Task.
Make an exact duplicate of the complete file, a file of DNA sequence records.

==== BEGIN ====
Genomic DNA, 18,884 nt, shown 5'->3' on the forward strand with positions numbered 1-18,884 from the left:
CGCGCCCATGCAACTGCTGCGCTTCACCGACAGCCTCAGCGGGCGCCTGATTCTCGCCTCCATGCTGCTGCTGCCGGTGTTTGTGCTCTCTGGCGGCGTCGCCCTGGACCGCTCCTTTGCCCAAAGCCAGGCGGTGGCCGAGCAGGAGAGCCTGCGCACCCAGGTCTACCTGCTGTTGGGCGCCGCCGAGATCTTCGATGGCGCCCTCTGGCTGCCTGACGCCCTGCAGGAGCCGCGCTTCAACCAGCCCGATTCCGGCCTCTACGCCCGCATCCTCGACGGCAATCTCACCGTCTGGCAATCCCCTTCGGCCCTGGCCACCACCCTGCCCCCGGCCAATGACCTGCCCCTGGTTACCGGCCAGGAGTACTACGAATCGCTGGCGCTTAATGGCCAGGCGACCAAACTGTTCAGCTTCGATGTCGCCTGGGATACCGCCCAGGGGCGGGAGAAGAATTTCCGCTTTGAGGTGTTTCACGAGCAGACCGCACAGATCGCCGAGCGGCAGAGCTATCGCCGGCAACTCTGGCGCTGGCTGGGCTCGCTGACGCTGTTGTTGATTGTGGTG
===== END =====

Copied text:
Genomic DNA, 18,884 nt, shown 5'->3' on the forward strand with positions numbered 1-18,884 from the left:
CGCGCCCATGCAACTGCTGCGCTTCACCGACAGCCTCAGCGGGCGCCTGATTCTCGCCTCCATGCTGCTGCTGCCGGTGTTTGTGCTCTCTGGCGGCGTCGCCCTGGACCGCTCCTTTGCCCAAAGCCAGGCGGTGGCCGAGCAGGAGAGCCTGCGCACCCAGGTCTACCTGCTGTTGGGCGCCGCCGAGATCTTCGATGGCGCCCTCTGGCTGCCTGACGCCCTGCAGGAGCCGCGCTTCAACCAGCCCGATTCCGGCCTCTACGCCCGCATCCTCGACGGCAATCTCACCGTCTGGCAATCCCCTTCGGCCCTGGCCACCACCCTGCCCCCGGCCAATGACCTGCCCCTGGTTACCGGCCAGGAGTACTACGAATCGCTGGCGCTTAATGGCCAGGCGACCAAACTGTTCAGCTTCGATGTCGCCTGGGATACCGCCCAGGGGCGGGAGAAGAATTTCCGCTTTGAGGTGTTTCACGAGCAGACCGCACAGATCGCCGAGCGGCAGAGCTATCGCCGGCAACTCTGGCGCTGGCTGGGCTCGCTGACGCTGTTGTTGATTGTGGTG